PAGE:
|Emma's interview with NPR|
|Dr. Jen interview with NPR|
If I have said it once I have said it a thousand times. There is no predicting tomorrow on this half of this island in this part of the Caribbean.
One day you are stitching up wounds and placing IUDs and taking care of very sick babies and being interviewed by NPR while celebrating your birthday and the next day you are in pain, in bed, a victim to the newest mosquito borne illness.
Dokte Jen went from all of that activity to having a fever and pain in a matter of hours. Not a very nice post birthday hangover at all.
Jen comes in an out of Haiti, as all long time readers know. Some years we get her for five months, others for three. No matter what, we have learned that when she is here, she will deal with some big things that we are not necessarily totally equipped to deal with on our own. (Although, Jen will take issue with this and say that we are doing great and have come a long way in our skills and nursing care and that we don't need her. She lies like that.)
The only emergency C-Section ever done at Heartline, Jen was here. When Phoebe decides to have asthmatic crashes, Jen is here (or Jen is on the phone with us all day). The only time my kid had bacterial meningitis, with a seizure, in a hospital without doctors, Jen was here. The only time Chikungunya was hitting our staff and clients like a storm, Jen was (is) here. I could carry this list on ad infinitum; suffice it to say, when big #%*# goes down, she seems to be here. I am over the top about appreciating her because she is one of my very best friends and because she saved the life of my kid one day in 2008. If it seems like too much fanfare, let me say, it's not.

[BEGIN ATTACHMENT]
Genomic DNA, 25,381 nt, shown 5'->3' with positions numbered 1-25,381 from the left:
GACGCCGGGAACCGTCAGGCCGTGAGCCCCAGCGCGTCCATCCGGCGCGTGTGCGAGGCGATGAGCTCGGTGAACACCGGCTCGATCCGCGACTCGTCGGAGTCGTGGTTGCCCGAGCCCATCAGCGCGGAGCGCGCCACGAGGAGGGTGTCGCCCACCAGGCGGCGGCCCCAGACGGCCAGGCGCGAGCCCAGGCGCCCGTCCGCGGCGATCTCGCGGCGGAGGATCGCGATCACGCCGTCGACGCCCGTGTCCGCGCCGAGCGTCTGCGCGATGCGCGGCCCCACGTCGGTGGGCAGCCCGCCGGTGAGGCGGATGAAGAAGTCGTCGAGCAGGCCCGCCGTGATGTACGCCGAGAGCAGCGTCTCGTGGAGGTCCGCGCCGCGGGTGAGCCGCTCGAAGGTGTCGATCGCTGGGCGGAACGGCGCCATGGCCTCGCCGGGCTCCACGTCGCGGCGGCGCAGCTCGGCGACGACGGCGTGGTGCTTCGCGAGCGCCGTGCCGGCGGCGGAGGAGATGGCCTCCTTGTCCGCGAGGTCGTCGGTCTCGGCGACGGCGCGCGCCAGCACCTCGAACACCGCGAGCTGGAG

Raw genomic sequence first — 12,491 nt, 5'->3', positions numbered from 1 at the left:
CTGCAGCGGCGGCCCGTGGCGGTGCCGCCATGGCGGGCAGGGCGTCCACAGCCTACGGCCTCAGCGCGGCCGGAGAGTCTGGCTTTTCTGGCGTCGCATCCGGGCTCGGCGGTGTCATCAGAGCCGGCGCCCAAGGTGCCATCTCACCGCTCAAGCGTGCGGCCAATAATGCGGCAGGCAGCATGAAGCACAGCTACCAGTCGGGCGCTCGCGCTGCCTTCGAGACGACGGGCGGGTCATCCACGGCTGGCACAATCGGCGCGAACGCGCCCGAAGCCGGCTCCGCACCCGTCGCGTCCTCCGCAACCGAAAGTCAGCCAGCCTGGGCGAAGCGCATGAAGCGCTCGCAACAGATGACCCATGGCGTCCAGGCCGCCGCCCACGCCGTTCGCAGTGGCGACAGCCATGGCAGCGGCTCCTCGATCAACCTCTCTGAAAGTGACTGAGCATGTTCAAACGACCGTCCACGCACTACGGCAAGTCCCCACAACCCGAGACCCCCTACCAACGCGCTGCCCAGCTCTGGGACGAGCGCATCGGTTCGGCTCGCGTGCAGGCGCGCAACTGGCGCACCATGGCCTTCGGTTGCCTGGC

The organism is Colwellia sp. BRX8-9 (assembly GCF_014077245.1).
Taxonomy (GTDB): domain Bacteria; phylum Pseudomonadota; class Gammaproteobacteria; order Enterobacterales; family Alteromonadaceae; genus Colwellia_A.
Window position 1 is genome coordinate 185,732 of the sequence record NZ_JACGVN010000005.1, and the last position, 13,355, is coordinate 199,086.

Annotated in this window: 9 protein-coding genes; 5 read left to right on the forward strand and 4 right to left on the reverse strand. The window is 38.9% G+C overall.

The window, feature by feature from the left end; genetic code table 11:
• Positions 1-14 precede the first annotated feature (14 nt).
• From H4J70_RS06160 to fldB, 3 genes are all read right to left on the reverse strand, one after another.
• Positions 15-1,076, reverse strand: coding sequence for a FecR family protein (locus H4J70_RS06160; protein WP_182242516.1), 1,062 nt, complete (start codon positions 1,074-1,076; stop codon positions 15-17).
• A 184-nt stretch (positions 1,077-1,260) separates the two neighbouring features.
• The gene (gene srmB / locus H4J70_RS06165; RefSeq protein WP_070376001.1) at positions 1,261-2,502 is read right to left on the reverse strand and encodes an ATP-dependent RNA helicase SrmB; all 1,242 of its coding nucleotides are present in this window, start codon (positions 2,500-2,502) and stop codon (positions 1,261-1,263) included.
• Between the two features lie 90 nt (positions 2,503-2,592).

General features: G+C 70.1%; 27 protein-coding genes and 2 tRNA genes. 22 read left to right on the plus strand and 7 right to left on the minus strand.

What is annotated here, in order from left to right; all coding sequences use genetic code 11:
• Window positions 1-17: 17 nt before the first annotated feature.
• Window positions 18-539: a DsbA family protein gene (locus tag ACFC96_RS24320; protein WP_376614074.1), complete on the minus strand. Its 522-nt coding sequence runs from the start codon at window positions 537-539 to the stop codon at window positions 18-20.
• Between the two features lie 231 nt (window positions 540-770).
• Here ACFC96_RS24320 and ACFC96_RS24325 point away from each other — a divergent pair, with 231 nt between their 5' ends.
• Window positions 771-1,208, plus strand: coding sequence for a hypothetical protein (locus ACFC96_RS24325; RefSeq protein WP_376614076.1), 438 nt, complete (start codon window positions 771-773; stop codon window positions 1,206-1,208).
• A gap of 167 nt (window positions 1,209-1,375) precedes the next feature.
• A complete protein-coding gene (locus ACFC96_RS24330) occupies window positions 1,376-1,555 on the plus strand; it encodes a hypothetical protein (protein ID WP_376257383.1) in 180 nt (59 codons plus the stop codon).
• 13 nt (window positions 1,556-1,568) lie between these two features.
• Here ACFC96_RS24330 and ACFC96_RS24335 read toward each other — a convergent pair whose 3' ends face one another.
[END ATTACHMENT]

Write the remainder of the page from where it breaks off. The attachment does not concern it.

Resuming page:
In the next day or two you can watch the NPR feed for a story on Chikungunya in Haiti, you will likely hear Emma (first photo) speaking about her case and her baby, Fritzlene. You will also very likely hear Jen's concerns about the virus that now has her lying in bed in a lot of pain.
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Yesterday a friend was in a moto accident and Dr. Jen taught the midwives of Heartline some advanced fancy suturing techniques while we fixed him up. I don't know if this was annoying or funny to him, but we compared this poor guy's knee and heel to female anatomy multiple times.
Today is a new day, who knows what it will bring?!? We always ask that when Haiti comes to mind, that you please toss up prayers for this wonderful little island nation. Today, please add Chikungunya and Dr. Jen and the ladies we work with and serve to your prayer list.